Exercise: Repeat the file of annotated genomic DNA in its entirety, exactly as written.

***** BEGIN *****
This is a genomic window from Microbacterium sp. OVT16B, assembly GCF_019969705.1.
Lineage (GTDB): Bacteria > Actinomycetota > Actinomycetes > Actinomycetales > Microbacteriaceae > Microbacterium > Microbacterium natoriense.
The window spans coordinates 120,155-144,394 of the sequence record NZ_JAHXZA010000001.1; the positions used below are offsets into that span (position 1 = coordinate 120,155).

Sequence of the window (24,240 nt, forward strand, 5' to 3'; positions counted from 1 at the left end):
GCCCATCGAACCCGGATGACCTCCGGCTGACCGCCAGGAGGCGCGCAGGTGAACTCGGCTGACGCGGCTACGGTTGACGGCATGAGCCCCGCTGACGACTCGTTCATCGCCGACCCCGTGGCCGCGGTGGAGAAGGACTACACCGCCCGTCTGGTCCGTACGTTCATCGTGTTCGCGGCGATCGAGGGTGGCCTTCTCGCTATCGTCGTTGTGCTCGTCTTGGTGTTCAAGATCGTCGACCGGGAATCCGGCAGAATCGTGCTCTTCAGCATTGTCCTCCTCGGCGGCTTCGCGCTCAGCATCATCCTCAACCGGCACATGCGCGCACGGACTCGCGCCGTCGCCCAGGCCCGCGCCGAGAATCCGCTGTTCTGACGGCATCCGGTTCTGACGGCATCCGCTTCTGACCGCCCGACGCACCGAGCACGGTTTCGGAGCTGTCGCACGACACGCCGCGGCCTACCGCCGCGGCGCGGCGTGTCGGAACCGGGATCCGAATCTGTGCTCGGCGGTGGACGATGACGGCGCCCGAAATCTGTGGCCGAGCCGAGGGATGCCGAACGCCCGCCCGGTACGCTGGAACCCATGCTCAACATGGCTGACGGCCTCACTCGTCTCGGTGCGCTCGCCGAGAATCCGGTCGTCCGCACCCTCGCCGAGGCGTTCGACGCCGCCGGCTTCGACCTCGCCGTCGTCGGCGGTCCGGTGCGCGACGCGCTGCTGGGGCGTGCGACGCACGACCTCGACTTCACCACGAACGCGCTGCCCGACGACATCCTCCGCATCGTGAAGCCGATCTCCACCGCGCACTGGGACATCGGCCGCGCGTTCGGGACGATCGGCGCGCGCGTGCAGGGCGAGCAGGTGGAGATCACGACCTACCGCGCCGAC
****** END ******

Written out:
This is a genomic window from Microbacterium sp. OVT16B, assembly GCF_019969705.1.
Lineage (GTDB): Bacteria > Actinomycetota > Actinomycetes > Actinomycetales > Microbacteriaceae > Microbacterium > Microbacterium natoriense.
The window spans coordinates 120,155-144,394 of the sequence record NZ_JAHXZA010000001.1; the positions used below are offsets into that span (position 1 = coordinate 120,155).

Sequence of the window (24,240 nt, forward strand, 5' to 3'; positions counted from 1 at the left end):
GCCCATCGAACCCGGATGACCTCCGGCTGACCGCCAGGAGGCGCGCAGGTGAACTCGGCTGACGCGGCTACGGTTGACGGCATGAGCCCCGCTGACGACTCGTTCATCGCCGACCCCGTGGCCGCGGTGGAGAAGGACTACACCGCCCGTCTGGTCCGTACGTTCATCGTGTTCGCGGCGATCGAGGGTGGCCTTCTCGCTATCGTCGTTGTGCTCGTCTTGGTGTTCAAGATCGTCGACCGGGAATCCGGCAGAATCGTGCTCTTCAGCATTGTCCTCCTCGGCGGCTTCGCGCTCAGCATCATCCTCAACCGGCACATGCGCGCACGGACTCGCGCCGTCGCCCAGGCCCGCGCCGAGAATCCGCTGTTCTGACGGCATCCGGTTCTGACGGCATCCGCTTCTGACCGCCCGACGCACCGAGCACGGTTTCGGAGCTGTCGCACGACACGCCGCGGCCTACCGCCGCGGCGCGGCGTGTCGGAACCGGGATCCGAATCTGTGCTCGGCGGTGGACGATGACGGCGCCCGAAATCTGTGGCCGAGCCGAGGGATGCCGAACGCCCGCCCGGTACGCTGGAACCCATGCTCAACATGGCTGACGGCCTCACTCGTCTCGGTGCGCTCGCCGAGAATCCGGTCGTCCGCACCCTCGCCGAGGCGTTCGACGCCGCCGGCTTCGACCTCGCCGTCGTCGGCGGTCCGGTGCGCGACGCGCTGCTGGGGCGTGCGACGCACGACCTCGACTTCACCACGAACGCGCTGCCCGACGACATCCTCCGCATCGTGAAGCCGATCTCCACCGCGCACTGGGACATCGGCCGCGCGTTCGGGACGATCGGCGCGCGCGTGCAGGGCGAGCAGGTGGAGATCACGACCTACCGCGCCGAC